> radiator via the top hose. what this does is create a convection current in the
> engine even without the water pump so the pump doesn't have to work very
> hard. Since all the water jacket areas are open vertically to the heads and the
> heads are open to the intake manifold there should be vertical as well as
> horrizontal flow all along the block unless some #$$%%$# filled up some of
> the jacket with some immovable material of course :-)
>
> Since the imputus will be closer to the pump the rear of the block won't see
> as much activity but the convection current helps there. Not sure how
> running a line to the front cross over would help except to make the path a
> bit larger to the front..........gosh, that might actually work depending on
> exactly where the water pump gets it's return input for the top of the radiator.
> :-) On the 460 that would be the front of the intake manifold.........Duhhhhh!
> Making more sense all the time :-) Going to need a pretty big line though,
> maybe 1" or so eh?

Gentlemen, please excues me if I am missing something important here,
but it appears that the intake manifold on my 429 can be installed
backwards as there are water exit ports on both the front and back of
the heads, one set of which is blocked by the intake manifold depending
on which way it is installed. If you were to do this, and run a hose
from the nipple on the intake manifold back to the water pump, and
install the thermostat housing backwards, and run a long hose, then you
might have a solution.

The other thing I think about this situation is that you absolutely need
an oil cooler here, and a very large one at that.

Birken
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Date: 19 Aug 1998 19:26:16 EDT
From: Hawk sktc.net
Subject: FTE Perf - RE:cooling

I don't know about racing, but it is not a good idea to drill holes in a
thermostat on a street driven car. I tried that once. The car didn't
run any cooler, but took alot longer to reach operating tempeature
(about 20 miles). This was with just one hole with the smallest drill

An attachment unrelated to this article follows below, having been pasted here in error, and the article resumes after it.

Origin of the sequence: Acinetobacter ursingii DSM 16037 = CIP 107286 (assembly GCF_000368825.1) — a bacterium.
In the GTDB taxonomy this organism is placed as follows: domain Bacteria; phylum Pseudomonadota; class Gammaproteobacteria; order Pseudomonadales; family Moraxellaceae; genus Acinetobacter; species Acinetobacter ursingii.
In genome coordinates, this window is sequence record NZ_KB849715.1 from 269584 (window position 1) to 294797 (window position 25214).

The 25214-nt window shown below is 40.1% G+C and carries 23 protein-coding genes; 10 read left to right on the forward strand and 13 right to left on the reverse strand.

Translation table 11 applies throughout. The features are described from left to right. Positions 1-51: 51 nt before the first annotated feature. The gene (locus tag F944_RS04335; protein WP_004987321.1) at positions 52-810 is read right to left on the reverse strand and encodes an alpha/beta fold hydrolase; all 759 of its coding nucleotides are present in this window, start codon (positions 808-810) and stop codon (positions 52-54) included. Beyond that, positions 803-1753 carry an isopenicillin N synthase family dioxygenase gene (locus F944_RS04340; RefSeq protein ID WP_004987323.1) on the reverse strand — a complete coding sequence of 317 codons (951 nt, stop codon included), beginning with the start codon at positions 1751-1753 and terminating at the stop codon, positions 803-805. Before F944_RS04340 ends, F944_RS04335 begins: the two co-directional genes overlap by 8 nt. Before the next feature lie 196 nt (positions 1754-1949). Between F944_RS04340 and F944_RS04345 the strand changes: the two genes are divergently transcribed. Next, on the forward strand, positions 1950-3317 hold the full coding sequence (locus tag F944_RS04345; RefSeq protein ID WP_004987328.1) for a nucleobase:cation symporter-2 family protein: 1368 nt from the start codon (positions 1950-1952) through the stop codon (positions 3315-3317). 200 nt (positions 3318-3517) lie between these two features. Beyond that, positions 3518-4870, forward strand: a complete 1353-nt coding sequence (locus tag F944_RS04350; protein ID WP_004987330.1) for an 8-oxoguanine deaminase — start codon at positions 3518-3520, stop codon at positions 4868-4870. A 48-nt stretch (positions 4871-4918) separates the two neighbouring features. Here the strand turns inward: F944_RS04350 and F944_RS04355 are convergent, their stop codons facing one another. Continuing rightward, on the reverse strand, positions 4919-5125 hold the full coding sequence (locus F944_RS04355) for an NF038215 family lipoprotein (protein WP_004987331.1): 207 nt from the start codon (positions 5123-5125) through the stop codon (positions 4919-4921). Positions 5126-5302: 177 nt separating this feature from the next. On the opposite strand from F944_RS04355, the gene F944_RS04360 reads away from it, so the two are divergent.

bit I had.

I concede to your point about the crossflow being more efficient than a
downflow, but there was never a crossflow made with the class or
character of an early to mid 60's bucket header Ford radiator. More
modern doesn't automatically mean better around my place.

Just my opinions. I'm not a cooling system expert, just a guy who has
messed with my share of cooling problems, and I solved alot of them.
Buck Shoff





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Date: Wed, 19 Aug 1998 21:31:11 -0400
From: Ken Payne
Subject: FTE Perf - ADMIN: Truck Driving Schools (2 of 2)

Dear Ford Truck Enthusiasts list members:

We have a new advertiser on our web site. Since the beginning,
our practice with web site advertisers has been to make a brief
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lists by checking out their site:

http://www.ford-trucks.com//lc/lc.php?action=do&link=http://www.webspawner.com/users/easyhaul/index.html

Easy Haul is a personalized service by Alan DeBoer Sr., who has
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truck driving schools in the United States or Canada. Check it
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We would like to you to let Alan know you heard about his service
via the Ford Truck Enthusiasts group.

Now returning you to our regularly scheduled program... (thanks
Keith, didn't mean to intrude!)

Ken Payne
CoAdmin, Ford Truck Enthusiasts